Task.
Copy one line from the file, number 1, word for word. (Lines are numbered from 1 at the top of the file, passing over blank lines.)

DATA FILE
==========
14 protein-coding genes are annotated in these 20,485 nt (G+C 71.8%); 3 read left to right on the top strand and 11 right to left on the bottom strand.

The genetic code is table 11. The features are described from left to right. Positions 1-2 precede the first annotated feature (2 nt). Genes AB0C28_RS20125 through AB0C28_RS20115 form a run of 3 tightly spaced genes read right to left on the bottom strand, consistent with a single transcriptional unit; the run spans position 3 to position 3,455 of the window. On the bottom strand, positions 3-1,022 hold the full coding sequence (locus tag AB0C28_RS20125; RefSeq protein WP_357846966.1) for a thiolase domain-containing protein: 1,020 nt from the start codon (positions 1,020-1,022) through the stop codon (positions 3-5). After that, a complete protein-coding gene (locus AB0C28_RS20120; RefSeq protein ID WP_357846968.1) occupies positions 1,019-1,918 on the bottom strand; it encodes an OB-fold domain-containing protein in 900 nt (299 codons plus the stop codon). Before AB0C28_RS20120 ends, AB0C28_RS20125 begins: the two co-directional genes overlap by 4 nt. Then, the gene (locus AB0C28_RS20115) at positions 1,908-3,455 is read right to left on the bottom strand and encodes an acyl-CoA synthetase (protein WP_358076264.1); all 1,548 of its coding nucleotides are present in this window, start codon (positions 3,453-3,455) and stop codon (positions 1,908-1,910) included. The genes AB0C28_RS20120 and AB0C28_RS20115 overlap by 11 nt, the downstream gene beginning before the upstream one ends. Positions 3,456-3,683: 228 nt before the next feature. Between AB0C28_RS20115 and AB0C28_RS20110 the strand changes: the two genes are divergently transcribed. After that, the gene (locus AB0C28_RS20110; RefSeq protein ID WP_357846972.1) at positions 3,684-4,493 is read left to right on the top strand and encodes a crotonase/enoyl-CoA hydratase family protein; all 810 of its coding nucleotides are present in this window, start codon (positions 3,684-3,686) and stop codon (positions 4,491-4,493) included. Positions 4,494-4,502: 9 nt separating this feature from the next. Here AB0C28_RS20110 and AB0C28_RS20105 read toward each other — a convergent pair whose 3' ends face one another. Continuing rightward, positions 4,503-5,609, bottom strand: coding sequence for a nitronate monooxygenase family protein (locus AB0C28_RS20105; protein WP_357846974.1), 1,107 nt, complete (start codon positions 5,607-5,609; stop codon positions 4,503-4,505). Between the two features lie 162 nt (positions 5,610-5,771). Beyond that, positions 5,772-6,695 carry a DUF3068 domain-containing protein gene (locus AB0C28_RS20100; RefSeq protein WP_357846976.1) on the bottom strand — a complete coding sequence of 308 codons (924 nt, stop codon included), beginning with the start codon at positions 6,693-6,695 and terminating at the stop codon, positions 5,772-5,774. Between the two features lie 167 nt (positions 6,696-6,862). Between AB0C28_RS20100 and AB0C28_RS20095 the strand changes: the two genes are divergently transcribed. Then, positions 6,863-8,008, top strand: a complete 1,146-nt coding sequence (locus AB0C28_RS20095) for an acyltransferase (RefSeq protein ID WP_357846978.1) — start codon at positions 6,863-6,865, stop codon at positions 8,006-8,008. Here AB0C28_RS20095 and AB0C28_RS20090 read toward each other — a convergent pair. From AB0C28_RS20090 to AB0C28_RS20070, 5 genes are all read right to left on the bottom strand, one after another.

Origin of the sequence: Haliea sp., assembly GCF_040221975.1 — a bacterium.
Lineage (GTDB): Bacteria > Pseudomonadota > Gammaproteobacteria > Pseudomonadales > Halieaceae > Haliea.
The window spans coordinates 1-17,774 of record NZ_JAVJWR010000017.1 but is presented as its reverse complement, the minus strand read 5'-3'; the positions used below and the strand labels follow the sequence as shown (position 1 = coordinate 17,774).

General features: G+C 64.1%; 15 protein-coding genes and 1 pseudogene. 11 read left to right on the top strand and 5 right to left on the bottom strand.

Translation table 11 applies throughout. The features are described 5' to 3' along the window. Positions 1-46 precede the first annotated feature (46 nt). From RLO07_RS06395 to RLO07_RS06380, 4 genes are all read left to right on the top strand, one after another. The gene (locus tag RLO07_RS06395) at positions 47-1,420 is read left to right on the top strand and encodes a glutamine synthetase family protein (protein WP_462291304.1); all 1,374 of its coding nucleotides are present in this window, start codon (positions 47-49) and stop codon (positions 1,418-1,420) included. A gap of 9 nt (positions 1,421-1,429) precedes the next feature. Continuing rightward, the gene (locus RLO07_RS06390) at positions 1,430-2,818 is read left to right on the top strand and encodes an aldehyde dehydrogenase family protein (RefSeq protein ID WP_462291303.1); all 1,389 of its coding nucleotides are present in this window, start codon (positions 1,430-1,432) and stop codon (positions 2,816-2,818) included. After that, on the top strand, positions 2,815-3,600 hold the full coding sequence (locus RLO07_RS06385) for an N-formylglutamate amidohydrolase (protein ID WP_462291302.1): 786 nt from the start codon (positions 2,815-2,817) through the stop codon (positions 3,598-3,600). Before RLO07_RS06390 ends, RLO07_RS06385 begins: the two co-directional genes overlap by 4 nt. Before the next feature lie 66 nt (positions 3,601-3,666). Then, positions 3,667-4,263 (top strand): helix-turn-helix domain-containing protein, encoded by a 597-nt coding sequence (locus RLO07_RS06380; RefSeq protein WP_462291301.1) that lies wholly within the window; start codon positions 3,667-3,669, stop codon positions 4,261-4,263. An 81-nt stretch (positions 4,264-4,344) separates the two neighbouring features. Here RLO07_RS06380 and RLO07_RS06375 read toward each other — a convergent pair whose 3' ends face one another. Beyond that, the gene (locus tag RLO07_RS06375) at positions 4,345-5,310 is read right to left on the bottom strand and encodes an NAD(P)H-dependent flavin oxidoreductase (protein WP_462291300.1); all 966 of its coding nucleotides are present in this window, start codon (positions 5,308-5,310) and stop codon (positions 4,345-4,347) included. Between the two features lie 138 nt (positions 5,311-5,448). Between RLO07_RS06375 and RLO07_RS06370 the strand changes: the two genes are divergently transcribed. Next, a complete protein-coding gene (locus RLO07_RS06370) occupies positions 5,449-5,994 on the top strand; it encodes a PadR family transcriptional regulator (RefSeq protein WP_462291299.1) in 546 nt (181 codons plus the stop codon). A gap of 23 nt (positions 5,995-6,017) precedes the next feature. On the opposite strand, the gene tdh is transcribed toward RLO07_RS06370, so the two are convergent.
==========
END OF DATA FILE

14 protein-coding genes are annotated in these 20,485 nt (G+C 71.8%); 3 read left to right on the top strand and 11 right to left on the bottom strand.